A 90-year-old patient of mine has given me two invitations sent to her by her surgery and signed by her GP, to participate in the STAREE trial.
She has (one year ago) diagnosed early-onset Alzheimer’s and was unsuccessfully given one of the usual drugs which worsened her mental state.
Interestingly, before that prescription was offered, she was also invited to join another trial, but when she asked the geriatrician if he would recommend his own mother to participate, his reply was “no way!”
Anyway, the STAREE trial is the fancy name for “STAtins in Reducing Events in the Elderly”.
I wonder if there’s a special research department that comes up with these names?
The letter she received was lovely.
It pointed out the value of participating and helping others – the perfect pitch to the older Australian!
“The STAREE Study is a world-first clinical trial investigating the effects of using statins for the prevention of dementia, heart attacks, strokes, and the need for long-term residential care in people aged 70 and above” says the opening paragraph.
A noble gesture?
Or a sweet-talking con-job?
This patient of mine is on low-dose thyroid hormone, low dose Atacand from the GP and from me, krill oil 1000mg, Strath tonic, magnesium capsules, cranberry and ginseng.
Her health, at 52 Kgs, is reasonable.
Her physical state is sound for her age, and she is quite mobile.
She lives independently but the GPs call at her retirement village on an every-changing basis from within their group clinic.
Ten years ago, one GP insisted on a statin, until I intervened.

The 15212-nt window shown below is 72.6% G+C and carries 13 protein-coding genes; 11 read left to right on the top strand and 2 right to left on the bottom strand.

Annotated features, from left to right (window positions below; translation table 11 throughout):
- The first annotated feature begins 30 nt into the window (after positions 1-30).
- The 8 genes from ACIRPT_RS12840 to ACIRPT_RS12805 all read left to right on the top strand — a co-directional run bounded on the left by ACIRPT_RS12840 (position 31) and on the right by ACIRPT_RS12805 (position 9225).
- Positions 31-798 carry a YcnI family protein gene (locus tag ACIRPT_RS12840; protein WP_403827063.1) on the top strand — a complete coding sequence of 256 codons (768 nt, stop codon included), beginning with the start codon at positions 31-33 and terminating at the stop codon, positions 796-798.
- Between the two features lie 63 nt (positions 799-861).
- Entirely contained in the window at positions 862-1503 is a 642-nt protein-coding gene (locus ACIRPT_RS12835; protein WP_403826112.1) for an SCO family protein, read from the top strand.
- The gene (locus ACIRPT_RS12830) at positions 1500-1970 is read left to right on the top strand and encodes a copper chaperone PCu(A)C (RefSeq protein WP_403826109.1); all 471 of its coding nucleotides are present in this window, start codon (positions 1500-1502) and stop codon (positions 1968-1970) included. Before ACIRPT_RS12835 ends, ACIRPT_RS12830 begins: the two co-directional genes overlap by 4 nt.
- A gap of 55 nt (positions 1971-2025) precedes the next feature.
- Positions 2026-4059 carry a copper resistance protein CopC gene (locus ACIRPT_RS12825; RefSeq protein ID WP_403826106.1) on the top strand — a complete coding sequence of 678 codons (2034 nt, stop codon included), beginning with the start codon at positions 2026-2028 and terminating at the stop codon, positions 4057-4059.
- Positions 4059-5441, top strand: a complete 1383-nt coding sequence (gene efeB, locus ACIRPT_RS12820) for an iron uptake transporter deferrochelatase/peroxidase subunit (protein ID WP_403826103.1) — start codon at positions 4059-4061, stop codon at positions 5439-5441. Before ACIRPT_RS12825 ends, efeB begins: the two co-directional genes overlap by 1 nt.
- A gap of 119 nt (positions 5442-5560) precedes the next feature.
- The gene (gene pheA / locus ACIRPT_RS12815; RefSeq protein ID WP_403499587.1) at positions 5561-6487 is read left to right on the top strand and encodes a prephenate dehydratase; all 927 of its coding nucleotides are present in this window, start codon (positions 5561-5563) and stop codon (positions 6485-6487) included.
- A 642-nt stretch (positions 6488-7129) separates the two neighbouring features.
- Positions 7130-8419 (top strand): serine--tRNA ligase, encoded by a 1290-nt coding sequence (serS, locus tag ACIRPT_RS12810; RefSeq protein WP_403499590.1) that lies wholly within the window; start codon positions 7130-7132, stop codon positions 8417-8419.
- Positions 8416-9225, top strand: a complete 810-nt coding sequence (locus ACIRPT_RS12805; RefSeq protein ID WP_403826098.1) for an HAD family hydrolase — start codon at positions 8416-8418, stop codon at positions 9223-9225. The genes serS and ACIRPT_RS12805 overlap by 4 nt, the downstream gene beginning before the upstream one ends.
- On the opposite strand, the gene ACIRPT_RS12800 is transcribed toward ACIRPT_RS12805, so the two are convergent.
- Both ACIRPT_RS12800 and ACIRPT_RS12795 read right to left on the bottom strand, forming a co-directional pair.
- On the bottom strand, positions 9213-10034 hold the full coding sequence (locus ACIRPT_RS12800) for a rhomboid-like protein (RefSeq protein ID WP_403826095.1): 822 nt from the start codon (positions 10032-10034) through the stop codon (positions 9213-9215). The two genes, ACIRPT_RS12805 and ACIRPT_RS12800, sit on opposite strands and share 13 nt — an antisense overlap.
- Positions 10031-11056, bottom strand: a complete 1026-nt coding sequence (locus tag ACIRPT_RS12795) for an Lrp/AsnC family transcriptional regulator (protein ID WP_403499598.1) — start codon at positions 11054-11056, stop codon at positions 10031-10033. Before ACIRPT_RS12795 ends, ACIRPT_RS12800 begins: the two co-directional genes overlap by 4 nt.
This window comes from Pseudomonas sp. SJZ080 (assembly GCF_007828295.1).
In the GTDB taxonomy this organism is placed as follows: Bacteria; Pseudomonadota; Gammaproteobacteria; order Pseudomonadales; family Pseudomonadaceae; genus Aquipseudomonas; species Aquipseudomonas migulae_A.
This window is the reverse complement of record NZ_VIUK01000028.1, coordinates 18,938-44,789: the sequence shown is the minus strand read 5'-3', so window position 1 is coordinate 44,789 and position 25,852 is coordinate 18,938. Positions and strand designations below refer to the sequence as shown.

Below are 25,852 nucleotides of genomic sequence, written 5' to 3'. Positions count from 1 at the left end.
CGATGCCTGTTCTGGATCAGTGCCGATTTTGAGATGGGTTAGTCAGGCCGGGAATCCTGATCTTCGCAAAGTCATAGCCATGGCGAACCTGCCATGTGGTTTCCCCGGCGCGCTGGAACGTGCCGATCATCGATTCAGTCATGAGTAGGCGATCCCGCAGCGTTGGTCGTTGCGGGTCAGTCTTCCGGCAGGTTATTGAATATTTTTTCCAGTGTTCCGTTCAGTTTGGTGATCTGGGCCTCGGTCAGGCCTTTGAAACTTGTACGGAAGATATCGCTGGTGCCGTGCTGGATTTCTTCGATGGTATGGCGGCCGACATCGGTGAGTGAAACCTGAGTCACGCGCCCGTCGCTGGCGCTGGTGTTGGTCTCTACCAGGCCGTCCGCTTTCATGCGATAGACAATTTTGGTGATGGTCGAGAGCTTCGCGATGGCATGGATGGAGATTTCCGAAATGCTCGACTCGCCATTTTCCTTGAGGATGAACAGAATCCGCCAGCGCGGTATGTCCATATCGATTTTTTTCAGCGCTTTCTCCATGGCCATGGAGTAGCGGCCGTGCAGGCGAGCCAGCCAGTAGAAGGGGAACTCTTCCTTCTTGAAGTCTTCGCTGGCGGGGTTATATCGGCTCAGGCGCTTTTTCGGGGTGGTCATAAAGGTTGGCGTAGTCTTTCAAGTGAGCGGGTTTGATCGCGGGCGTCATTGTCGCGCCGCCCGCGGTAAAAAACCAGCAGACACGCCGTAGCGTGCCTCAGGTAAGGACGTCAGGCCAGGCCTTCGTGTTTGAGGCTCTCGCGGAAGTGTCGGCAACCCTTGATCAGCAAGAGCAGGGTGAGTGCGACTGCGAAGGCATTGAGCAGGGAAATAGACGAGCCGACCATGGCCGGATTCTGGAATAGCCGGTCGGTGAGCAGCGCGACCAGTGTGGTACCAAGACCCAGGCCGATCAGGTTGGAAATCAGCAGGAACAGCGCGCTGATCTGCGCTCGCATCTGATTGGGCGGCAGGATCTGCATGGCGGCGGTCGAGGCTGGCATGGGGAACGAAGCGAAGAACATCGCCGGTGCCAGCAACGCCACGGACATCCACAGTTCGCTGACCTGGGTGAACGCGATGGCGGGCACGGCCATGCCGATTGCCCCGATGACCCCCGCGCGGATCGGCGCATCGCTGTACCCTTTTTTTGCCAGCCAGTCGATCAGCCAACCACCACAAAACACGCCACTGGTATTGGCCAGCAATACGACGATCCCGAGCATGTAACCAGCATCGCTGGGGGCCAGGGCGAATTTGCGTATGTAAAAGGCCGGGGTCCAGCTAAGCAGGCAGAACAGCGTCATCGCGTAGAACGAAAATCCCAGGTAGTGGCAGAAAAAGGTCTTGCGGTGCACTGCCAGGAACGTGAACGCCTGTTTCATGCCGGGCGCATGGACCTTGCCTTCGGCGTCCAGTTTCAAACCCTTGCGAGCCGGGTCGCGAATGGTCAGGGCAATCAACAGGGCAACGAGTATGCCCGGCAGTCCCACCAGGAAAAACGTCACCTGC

When commenced, her confusion became more apparent, especially with the additional anti-cholinergic for bladder issues.
The latter was ceased after two days – her confusion was out of control.
The first STAREE invitation came last year.
Just last week, she was seen by a different GP from the clinic.
No offer of a statin but a second invitation from that clinic to participate in the trial arrived.
It seems that each “new” patient has the privilege of being invited.
I pose the following questions:
Are you ever asked by your patients for guidance as to participating in a clinical trial?
I do remember a grand old male patient who died a week after starting a trial years ago, and his wife has never recovered from the shock.
Are you happy, on behalf of your older patients, with the ethical standards that are in place for trials using older Australians as guinea pigs?
In this particular case, does the invitation fall into line with a recent guideline suggesting that Australians over 65 aren’t really going to benefit from “preventative” statin therapy?
Might the referring clinic get some sort of rebate based on accepting numbers of participants?
I know that clinical trials can play a role, and human guinea pigs are an important part of that.
However, the coordinating bodies (all very, very prestigious and NMHRC funded) must be held accountable where older Australians are jeopardizing their own long-term wellness.
Or am I too “patient-centric” ?